Talking About Men in Their Middle Years and Suicide
Recent data indicates around 80 percent of suicides in the United States are completed by men, and men between the ages of 50-59 have had a near 50 percent increase in suicides in recent years. Unemployment, relationship difficulties, social isolation, loss of a loved one and other life transitions are just a few of the factors that increase suicide risk among middle-aged men. Compounding the risk is the fact that this population has historically been reluctant to seek help.
On Wednesday, Sept. 2 — during the beginning of Suicide Prevention Month — the National Action Alliance for Suicide Prevention hosted a panel of leading suicide experts, influencers and men with personal experience with suicide. They discussed suicide among men in their middle years and how to better connect this population with critical sources of support. Check out the full audio of the conference call and other information and resources related to the discussion are available on this page.
Dwight Hollier, L.P.C.
Retired professional football player;
Vice President, Wellness and Clinical Services, NFL
Dwight Hollier is a Licensed Professional Counselor with extensive experience working with adolescents, families, and adults. He is also a former professional football player, having played nine seasons as a linebacker with the Miami Dolphins and the Indianapolis Colts before retiring after the 2000 season due to injury. In 2013 Dwight returned to the National Football League in a different capacity; he is now vice president of Wellness and Clinical Services in the league’s Player Engagement division, overseeing its Total Wellness initiative and its “Life” platform for current players. His mission is assisting current and former NFL players in achieving optimal wellness.
Sally Spencer-Thomas, PhD
Co-founder and CEO, Carson J. Spencer Foundation, ManTherapy.org;
Survivor Division Chair, American Association of Suicidology
Sally Spencer-Thomas looks at suicide from several perspectives: as a clinical psychologist, as a mental health advocate, and as a survivor of her brother’s suicide. She is the CEO and co-founder of the Carson J Spencer Foundation, named for her brother, a Denver business leader who died by suicide in 2004 after a difficult battle with bipolar disorder. Known nationally and internationally as an innovator in social change, the Carson J Spencer Foundation has helped start up multiple large-scale, gap-filling efforts in mental health — including Man Therapy™, a unique online resource aimed at helping middle-aged men.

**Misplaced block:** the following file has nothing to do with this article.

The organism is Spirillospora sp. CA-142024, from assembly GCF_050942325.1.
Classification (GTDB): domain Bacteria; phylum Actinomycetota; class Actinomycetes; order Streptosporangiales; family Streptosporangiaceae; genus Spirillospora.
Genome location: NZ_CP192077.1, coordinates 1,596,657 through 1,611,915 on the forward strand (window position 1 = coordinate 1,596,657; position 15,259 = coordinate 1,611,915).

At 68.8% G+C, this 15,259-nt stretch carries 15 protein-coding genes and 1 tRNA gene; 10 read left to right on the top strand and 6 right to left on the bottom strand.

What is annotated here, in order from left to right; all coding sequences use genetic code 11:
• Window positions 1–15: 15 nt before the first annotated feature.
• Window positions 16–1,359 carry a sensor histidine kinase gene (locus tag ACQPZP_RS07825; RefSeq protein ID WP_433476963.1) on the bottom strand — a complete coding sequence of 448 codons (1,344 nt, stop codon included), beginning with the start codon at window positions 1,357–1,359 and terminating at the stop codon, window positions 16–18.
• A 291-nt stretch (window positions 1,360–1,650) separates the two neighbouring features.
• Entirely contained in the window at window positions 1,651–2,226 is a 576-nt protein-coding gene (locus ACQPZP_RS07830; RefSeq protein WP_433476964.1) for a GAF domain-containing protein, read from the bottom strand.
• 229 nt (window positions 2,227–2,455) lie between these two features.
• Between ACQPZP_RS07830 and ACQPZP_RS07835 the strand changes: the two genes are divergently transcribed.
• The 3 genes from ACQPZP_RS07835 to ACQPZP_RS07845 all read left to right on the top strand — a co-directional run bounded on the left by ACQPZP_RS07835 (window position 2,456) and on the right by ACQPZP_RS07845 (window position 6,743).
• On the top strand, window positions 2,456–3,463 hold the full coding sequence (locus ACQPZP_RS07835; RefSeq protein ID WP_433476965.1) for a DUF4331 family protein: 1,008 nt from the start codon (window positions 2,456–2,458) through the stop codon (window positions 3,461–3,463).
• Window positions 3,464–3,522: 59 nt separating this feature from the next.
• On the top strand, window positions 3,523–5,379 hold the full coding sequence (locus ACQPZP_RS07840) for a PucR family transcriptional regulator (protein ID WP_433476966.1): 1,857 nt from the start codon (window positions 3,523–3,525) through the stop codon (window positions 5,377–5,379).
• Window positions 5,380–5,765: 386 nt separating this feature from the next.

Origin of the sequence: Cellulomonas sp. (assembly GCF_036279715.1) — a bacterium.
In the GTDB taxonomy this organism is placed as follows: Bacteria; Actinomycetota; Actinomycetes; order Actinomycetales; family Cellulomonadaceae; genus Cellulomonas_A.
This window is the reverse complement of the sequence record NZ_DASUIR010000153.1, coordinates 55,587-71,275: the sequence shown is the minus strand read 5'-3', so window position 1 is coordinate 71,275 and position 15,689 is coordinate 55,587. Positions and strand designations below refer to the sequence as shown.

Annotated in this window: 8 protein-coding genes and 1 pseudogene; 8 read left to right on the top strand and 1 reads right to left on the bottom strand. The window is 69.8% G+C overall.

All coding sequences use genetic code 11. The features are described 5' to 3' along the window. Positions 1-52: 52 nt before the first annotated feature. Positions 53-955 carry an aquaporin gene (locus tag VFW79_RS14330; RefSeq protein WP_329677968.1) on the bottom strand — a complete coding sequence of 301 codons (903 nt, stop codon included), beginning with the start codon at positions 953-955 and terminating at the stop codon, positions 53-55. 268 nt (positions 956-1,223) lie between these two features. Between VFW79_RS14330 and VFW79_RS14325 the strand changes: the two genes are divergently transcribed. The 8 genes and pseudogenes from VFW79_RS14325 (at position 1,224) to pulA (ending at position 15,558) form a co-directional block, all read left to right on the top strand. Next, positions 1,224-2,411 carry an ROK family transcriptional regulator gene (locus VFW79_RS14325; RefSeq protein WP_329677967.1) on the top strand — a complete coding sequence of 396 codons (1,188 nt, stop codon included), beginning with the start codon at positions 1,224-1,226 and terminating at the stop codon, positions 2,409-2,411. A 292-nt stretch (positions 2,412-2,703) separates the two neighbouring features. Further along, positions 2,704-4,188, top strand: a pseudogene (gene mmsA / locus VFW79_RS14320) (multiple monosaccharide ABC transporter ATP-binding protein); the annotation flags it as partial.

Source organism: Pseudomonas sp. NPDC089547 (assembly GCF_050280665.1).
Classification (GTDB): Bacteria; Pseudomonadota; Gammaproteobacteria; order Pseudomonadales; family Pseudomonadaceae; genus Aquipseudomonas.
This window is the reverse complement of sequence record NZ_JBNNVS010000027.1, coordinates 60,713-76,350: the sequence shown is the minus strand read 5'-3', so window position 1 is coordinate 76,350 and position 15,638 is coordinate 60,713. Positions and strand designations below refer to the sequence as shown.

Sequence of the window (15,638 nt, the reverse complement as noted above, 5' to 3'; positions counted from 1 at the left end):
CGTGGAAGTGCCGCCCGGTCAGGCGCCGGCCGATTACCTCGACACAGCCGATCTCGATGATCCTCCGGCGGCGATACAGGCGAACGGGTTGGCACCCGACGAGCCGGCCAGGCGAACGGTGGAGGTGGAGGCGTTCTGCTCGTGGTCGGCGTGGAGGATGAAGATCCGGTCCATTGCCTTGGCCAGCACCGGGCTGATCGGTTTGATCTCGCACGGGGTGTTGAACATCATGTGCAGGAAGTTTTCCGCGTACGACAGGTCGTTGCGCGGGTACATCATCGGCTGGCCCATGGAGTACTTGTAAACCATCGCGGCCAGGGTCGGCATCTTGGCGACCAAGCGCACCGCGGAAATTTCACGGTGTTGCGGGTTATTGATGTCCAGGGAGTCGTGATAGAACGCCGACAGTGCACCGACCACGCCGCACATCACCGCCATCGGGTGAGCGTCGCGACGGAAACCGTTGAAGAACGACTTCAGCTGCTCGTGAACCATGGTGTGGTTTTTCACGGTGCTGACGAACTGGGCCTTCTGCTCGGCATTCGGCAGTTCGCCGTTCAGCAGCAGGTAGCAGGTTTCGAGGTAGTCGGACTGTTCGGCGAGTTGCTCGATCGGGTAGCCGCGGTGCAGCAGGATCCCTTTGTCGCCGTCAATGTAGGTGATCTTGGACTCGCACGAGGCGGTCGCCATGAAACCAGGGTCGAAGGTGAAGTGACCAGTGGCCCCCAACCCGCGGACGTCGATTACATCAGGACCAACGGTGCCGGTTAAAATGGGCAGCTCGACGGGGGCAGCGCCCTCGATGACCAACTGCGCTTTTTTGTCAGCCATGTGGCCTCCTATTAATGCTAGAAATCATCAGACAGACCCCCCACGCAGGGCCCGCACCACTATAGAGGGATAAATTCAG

Deb Stone, Sc.D., M.S.W., M.P.H.
Behavioral Scientist, Centers for Disease Control and Prevention, National Center for Injury Prevention and Control
Dr. Deborah Stone is a behavioral scientist in the Division of Violence Prevention at the Centers for Disease Control and Prevention (CDC). She has worked in suicide prevention in varying capacities for the past 15 years and is a CDC subject matter expert on the topic. She researches the risk and protective factors contributing to violence and suicide; collaborates on research studies evaluating the effectiveness of suicide prevention interventions; and provides consultation to CDC scientists, the media, and the public on evidence-based suicide prevention strategies, suicide epidemiology, and etiology.
Brett “Zach” Zachman
Speaking on personal experience
Brett “Zach” Zachman’s journey to self-discovery began in 2003, when he experienced a painful divorce and watched seven of his closest male friends do the same. He decided to turn the pain from his divorce into his purpose: to encourage others to seek help for mental health struggles. Zach believes that “to have courage is to have heart; to encourage is to give heart.” When he’s not at his job as a financial advisor, he helps men with their relationships as the founder of BeMen (short for the Brotherhood of Extraordinary Men), a support group based in Colorado. His goal in life is to positively impact one million people. He is happily divorced and raising his two teenage sons.
Jack Benson [Moderator]
Action Alliance EXCOM member
Co-lead, Public Awareness and Education Task Force
Jack Benson, a partner at Reingold, Inc., has more than 25 years of experience leading and advising companies, associations, and federal agencies on growth strategy, marketing and communications, and operational issues. He currently oversees several national mental health and suicide prevention campaigns, including the U.S. Department of Veterans Affairs Make the Connection and Veterans Crisis Line initiatives. He serves as chairman of the board for the Military Family Advisory Network and trustee of the Washington Waldorf School. He is a member of the executive committee of the National Action Alliance for Suicide Prevention and is co-lead of its public awareness and education task force.